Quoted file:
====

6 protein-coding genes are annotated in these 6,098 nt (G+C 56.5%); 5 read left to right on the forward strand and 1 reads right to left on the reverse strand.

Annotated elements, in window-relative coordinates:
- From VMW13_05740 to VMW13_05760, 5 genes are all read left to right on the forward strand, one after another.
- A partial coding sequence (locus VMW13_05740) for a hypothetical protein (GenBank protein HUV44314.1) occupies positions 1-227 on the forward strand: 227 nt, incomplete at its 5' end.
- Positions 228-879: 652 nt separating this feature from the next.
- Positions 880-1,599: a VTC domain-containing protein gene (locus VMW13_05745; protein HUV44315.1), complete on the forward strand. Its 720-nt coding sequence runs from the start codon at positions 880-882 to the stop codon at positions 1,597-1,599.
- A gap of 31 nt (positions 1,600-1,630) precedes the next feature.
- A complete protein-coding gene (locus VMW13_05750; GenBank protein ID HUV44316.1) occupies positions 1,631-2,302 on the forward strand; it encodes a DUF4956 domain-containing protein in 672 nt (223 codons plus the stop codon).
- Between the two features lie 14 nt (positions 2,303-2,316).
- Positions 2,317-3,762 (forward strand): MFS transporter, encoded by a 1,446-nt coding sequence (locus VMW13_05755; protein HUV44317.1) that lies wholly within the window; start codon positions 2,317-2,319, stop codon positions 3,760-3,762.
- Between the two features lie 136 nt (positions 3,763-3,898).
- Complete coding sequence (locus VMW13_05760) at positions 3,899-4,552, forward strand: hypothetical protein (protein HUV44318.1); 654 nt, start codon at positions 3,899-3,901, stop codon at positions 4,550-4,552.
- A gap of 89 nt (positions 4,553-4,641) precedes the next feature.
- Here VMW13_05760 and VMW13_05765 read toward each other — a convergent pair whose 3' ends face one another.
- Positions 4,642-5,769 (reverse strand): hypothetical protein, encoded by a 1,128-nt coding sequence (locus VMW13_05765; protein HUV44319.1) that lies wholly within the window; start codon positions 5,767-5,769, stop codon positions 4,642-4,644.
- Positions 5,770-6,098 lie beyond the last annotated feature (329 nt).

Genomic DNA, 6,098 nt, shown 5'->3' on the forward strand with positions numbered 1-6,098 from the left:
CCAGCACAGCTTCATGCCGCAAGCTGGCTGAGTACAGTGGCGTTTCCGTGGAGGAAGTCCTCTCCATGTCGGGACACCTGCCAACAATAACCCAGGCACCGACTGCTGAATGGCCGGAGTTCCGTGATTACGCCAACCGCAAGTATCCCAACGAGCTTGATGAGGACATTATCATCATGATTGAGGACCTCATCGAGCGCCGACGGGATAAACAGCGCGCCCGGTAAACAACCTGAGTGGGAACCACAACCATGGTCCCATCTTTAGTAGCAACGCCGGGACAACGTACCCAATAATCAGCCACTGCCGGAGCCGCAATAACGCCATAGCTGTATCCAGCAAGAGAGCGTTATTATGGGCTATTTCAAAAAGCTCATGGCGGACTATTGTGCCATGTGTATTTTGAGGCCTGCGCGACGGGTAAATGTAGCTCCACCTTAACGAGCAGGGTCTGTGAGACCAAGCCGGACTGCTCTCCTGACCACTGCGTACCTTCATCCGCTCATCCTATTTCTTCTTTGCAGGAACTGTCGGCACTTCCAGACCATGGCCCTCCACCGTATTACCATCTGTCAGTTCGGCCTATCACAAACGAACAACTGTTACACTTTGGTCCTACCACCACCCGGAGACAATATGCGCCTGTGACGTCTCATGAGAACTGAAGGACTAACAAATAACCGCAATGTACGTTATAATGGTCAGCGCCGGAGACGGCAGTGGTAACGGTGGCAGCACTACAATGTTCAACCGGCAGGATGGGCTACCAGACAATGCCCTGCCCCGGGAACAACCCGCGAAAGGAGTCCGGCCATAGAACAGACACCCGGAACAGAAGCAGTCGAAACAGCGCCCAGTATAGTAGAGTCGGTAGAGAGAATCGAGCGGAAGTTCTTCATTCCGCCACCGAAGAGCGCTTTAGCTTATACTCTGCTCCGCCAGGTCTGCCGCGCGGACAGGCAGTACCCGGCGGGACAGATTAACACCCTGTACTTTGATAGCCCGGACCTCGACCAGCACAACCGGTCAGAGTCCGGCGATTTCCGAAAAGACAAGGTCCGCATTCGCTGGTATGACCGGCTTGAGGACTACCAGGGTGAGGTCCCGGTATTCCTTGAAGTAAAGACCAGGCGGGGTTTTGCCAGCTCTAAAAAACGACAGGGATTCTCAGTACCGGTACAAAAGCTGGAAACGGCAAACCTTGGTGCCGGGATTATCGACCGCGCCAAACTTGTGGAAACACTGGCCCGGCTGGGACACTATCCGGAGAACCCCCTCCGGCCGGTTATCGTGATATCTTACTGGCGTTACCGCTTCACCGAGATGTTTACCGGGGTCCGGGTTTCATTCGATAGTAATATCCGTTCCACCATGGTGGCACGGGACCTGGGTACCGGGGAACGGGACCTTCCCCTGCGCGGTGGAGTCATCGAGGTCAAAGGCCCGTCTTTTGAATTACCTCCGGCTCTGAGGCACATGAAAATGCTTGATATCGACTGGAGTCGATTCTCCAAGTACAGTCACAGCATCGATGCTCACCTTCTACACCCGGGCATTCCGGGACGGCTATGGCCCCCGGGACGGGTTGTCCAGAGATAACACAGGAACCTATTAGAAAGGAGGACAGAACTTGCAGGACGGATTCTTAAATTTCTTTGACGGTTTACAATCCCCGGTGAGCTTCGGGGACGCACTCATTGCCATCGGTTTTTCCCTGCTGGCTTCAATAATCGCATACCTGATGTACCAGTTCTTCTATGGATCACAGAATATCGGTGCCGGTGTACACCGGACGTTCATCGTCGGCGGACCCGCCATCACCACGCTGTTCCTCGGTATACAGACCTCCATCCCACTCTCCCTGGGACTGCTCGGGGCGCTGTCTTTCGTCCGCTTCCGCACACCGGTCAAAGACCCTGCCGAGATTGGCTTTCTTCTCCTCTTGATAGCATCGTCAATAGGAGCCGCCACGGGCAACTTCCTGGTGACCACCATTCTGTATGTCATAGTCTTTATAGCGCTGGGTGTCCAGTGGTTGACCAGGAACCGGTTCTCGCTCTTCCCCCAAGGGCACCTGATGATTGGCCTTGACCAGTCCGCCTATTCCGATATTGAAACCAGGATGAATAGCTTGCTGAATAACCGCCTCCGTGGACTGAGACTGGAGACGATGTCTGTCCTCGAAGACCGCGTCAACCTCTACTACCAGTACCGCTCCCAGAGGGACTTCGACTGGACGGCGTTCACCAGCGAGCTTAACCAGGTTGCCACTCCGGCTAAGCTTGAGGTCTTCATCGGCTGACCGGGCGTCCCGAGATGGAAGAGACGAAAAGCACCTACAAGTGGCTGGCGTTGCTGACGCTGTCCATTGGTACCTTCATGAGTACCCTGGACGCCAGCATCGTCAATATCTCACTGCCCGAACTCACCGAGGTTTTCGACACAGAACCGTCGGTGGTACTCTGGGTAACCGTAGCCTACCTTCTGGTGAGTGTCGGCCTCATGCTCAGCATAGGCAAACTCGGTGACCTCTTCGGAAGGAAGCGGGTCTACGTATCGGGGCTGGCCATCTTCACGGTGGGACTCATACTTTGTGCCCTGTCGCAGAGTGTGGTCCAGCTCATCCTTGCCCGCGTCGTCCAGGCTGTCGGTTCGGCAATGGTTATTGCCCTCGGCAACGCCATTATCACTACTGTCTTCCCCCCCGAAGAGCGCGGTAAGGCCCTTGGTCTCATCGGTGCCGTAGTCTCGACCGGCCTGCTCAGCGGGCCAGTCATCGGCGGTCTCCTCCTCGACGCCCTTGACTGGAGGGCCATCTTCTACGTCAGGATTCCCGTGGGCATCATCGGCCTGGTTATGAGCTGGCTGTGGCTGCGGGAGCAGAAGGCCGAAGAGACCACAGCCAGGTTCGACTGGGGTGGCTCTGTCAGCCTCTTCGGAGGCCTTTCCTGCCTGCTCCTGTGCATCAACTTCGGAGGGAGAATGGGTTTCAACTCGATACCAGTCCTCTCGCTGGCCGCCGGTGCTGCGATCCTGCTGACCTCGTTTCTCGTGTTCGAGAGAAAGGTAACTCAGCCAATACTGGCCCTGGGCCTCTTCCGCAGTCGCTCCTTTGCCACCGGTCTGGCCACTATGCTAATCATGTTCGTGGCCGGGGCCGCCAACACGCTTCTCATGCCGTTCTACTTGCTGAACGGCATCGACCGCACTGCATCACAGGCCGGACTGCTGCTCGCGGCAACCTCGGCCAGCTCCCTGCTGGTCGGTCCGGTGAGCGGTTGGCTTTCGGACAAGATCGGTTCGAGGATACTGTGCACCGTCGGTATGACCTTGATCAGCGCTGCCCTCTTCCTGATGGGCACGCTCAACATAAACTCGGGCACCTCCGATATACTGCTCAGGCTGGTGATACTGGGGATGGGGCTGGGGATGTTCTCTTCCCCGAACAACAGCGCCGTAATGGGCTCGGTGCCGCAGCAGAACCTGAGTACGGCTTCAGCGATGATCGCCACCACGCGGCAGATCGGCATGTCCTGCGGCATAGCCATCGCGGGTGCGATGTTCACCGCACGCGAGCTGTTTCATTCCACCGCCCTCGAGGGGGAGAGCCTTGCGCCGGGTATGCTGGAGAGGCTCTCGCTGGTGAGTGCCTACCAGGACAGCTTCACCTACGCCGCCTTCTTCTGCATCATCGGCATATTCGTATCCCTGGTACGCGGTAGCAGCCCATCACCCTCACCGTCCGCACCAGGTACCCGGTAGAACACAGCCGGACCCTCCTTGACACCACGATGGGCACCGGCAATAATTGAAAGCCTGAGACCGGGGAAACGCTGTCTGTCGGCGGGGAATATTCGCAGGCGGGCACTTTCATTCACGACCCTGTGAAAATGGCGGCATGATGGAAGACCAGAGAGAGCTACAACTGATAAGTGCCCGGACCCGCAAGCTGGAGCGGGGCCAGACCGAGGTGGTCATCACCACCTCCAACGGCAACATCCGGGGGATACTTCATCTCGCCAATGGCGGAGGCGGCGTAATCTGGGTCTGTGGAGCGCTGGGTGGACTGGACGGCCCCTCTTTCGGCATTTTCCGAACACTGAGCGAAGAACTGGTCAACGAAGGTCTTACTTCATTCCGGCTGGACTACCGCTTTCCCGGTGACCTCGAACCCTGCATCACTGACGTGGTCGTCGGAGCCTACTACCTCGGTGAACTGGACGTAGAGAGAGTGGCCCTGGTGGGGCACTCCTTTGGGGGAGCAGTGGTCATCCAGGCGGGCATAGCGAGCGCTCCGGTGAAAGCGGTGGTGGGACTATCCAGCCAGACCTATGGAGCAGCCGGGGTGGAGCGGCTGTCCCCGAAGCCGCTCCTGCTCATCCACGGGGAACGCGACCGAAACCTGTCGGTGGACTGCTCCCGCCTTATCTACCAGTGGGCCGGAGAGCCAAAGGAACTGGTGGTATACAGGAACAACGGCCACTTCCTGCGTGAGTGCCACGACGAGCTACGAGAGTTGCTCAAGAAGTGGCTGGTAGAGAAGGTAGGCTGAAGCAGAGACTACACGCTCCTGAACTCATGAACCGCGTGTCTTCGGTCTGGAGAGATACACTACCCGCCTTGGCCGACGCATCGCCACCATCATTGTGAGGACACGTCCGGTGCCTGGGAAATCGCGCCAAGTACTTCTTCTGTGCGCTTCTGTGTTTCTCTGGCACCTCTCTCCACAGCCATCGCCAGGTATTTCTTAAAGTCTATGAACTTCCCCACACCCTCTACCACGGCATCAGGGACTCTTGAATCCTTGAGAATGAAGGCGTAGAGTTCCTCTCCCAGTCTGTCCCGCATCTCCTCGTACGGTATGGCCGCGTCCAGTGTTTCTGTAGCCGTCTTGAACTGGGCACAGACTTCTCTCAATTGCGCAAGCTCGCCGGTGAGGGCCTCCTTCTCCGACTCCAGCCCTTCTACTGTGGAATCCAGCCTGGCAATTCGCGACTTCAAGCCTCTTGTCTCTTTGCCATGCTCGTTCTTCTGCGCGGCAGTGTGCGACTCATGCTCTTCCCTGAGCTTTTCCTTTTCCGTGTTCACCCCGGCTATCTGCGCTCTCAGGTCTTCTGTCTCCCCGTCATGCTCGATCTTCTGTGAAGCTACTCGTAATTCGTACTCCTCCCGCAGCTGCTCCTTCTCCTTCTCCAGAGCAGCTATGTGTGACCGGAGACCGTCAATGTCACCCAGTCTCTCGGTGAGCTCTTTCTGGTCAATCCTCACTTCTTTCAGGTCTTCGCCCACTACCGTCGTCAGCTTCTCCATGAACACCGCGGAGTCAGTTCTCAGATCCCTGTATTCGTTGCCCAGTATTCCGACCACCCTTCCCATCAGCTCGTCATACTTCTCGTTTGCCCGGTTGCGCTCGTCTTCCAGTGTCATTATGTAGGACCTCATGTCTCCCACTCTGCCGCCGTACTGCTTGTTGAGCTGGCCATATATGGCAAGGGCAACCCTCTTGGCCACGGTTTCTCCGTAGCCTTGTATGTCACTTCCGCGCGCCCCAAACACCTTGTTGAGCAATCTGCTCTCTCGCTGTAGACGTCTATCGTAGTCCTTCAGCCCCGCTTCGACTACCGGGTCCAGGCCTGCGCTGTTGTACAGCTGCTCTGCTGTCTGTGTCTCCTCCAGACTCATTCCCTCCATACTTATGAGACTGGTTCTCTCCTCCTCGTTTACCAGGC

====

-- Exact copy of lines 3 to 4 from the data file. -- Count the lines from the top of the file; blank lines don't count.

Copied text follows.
- From VMW13_05740 to VMW13_05760, 5 genes are all read left to right on the forward strand, one after another.
- A partial coding sequence (locus VMW13_05740) for a hypothetical protein (GenBank protein HUV44314.1) occupies positions 1-227 on the forward strand: 227 nt, incomplete at its 5' end.